@ingox Solving the users problem it seemed to me that Pd is seething with key/value pairs.
To be clear, I'm talking about dictionaries which are collections of key/value pairs. You can use a list, a symbol or even a float as a single makeshift key/value pair, but that's different than a dictionary. (Also known as an associative array.)
The headers/tags float, symbol etc. are used extensively as key/value for message routing.
This is a flat list where the first atom of the list acts as a selector. That's definitely a powerful data structure but it isn't an associative array.
[list] permits longer value strings.
These are variable-length lists, not associative arrays.
The problem for the OP was only that a series of key/value pairs had been stored as a list and that needed splitting.... but it's not a common problem..... and luckily the key was not also a float.
The OP's problem is instructive:
- If you need to send a single key/value(s) pair somewhere in Pd, a Pd message will suffice.
- If you need to store a bunch of key/value(s) pairs as a group (like an associative array does), a
[text] object will allow you to do that with semi-colon separated messages. The important thing here is that the semi-colon has a special syntactic meaning in Pd, so you don't have to manually parse atoms in order to fetch a "line" of text.
- If you want to send a group of key/value(s) pairs downstream, or you want to keep a history of key/value(s) pair groups, you have to start building your own solution and manually parsing Pd messages, which is a pain.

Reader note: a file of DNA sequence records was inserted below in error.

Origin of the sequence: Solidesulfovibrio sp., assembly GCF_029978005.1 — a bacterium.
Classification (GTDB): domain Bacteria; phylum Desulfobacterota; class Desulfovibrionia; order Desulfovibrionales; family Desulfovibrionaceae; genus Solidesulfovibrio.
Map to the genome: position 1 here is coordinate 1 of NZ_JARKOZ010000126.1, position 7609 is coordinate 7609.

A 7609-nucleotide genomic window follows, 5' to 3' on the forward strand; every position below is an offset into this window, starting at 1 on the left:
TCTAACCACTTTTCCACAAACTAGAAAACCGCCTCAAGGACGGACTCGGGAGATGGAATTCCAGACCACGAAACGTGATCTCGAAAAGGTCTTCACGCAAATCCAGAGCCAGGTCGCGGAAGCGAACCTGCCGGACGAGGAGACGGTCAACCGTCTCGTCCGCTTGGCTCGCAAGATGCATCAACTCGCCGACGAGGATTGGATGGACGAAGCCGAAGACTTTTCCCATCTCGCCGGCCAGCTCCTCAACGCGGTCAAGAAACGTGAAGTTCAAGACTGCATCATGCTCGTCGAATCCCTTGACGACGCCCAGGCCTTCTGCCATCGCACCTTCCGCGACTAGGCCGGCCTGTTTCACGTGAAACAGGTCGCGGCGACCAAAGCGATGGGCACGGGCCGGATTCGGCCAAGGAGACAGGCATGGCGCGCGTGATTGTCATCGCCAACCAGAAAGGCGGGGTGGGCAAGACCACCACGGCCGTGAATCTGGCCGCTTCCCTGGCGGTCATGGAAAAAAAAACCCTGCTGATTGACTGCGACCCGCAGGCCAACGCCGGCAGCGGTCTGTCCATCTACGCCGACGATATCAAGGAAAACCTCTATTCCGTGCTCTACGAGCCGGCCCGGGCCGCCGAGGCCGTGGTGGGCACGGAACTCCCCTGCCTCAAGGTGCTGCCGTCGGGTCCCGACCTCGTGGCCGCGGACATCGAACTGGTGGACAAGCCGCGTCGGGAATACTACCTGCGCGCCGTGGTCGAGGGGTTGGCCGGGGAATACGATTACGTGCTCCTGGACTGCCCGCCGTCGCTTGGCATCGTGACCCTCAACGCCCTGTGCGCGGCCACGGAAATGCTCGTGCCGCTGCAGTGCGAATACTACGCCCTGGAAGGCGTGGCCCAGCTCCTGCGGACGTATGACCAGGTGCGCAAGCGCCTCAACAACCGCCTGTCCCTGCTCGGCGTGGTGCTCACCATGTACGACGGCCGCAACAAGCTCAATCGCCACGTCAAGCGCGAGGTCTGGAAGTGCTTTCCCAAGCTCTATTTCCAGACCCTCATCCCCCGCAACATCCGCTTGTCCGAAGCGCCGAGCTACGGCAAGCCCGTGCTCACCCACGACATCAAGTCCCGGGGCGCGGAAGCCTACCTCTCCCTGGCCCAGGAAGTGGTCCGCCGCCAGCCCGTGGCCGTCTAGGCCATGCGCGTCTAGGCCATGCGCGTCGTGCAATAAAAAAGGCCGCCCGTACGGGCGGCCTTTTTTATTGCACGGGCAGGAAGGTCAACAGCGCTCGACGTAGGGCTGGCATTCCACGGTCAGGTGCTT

It may be that number 3 isn't so common in Pd-- I'm not sure tbh. But the design of the OP's data storage thingy doesn't look unreasonable. It may just be that those of us used to Pd's limitations tend to work around this problem from the outset.
The old [moonlib/slist] shared keys throughout a patch.
I used to use [slist] extensively as a dictionary, loading it from text files as necessary.
I'll have to play around with that one-- I'm not entirely sure what it does yet.
Keys are already a fundamental part of message passing/parsing.
And the correct way to store them as a string in Pd would have been with comma separators.
(I think...!! ...??)
I tend to use
[foo bar, bar 1 2 3, bee 1 2 3 4 5 6 7( as a substitute for an associative array. But again, there's a limitation because you stream each message separately. E.g., if you have a situation where you route your "foo... bar... bee" thingy to some other part of the chain based on some condition, it's way easier to do that with a single message. But again, perhaps we're used to these workarounds and plan our object chains to deal with it.